Here is a tip for how to research early Colorado case law. All that is needed is: 1. internet access; and 2. a Google account. While it is not necessary, The Bluebook – A Uniform System of Citation can be very helpful in determining which print reporters to search.
Since I have graduated law school, there have been a few times where I have read cases and there are citations to cases from the 19th and even 18th centuries. My problem is I was not able to access these cases to read because I could not find them anywhere. I do not use Lexis or Westlaw (and even when I did, those databases sometimes had omissions for early case law). A simple search into the major search engines did not return the text of the decision either. State supreme court cases are generally only available on the internet (sites without a paywall) from the 1950s and on.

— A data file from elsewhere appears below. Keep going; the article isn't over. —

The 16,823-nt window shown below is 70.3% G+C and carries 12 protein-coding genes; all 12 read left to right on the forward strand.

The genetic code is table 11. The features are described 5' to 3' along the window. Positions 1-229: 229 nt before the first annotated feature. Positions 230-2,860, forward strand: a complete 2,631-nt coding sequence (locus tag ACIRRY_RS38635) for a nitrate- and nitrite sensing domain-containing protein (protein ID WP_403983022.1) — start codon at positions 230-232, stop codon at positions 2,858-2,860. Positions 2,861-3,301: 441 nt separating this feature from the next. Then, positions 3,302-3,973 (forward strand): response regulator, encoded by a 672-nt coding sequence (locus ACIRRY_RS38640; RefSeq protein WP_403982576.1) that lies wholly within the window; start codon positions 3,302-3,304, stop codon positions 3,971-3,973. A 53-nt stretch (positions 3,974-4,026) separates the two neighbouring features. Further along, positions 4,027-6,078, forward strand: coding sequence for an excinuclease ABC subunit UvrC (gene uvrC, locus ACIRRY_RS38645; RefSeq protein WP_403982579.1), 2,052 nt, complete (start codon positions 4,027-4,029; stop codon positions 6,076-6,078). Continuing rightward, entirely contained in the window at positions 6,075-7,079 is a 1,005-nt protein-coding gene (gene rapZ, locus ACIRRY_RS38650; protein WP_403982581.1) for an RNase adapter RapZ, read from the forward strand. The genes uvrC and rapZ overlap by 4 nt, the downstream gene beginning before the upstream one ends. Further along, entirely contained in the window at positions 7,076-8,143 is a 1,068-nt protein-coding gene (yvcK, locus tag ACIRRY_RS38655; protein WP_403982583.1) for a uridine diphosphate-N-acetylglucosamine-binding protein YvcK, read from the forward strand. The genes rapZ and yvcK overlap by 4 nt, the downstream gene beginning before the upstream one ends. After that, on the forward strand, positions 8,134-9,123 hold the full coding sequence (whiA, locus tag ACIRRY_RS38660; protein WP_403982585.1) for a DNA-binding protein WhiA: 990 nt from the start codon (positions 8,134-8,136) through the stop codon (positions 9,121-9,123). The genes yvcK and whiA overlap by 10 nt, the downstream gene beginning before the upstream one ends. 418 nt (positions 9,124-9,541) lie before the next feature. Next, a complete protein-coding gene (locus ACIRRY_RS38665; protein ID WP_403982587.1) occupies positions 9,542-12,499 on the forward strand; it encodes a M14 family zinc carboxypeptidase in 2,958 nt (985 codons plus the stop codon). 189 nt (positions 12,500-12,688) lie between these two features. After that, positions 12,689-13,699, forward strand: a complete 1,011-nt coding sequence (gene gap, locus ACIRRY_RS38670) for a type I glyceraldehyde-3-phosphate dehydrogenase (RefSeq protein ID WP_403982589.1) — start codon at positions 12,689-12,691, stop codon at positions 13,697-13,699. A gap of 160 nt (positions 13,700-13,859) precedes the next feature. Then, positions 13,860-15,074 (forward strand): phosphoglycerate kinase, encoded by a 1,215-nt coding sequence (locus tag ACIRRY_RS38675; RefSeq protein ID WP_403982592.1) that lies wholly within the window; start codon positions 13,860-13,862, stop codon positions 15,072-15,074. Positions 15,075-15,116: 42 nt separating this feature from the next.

When presented with this situation I turned my search to Google Books. Google works with several of the largest libraries in the world (including many of the top law libraries) to digitize books that are in the public domain. My idea was to search through case law reporters that are now in the public domain and digitized by Google. Because with any luck, I would be able to find the case published in the reporter.
I will walk through this tutorial with the example case Salomon v. Webster, 4 Colo. 353 (1878). This court case is heard by the Colorado Supreme Court only two years after Colorado is granted statehood to the union. This is going pretty far back.